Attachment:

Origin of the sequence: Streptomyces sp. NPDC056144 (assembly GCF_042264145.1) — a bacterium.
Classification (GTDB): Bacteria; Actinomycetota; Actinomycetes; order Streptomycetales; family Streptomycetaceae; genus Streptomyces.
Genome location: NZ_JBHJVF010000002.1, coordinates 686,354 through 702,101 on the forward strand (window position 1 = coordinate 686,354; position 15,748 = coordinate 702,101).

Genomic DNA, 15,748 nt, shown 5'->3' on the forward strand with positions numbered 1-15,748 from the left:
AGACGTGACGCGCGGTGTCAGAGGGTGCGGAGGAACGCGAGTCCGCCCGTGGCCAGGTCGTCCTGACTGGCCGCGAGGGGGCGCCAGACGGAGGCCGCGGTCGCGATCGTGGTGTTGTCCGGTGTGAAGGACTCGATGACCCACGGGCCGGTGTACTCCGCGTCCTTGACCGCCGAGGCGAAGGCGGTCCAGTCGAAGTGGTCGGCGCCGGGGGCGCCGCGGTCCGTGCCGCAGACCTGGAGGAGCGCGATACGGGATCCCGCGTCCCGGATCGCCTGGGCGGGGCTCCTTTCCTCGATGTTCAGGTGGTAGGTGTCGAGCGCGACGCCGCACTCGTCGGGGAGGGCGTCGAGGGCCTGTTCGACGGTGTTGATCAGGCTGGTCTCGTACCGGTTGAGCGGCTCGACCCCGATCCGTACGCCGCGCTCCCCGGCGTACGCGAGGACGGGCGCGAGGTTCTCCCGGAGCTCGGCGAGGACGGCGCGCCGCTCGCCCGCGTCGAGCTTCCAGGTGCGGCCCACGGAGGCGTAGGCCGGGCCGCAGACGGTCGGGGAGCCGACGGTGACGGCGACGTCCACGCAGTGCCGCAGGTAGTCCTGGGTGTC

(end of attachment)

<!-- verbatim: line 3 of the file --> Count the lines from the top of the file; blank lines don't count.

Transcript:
Genome location: NZ_JBHJVF010000002.1, coordinates 686,354 through 702,101 on the forward strand (window position 1 = coordinate 686,354; position 15,748 = coordinate 702,101).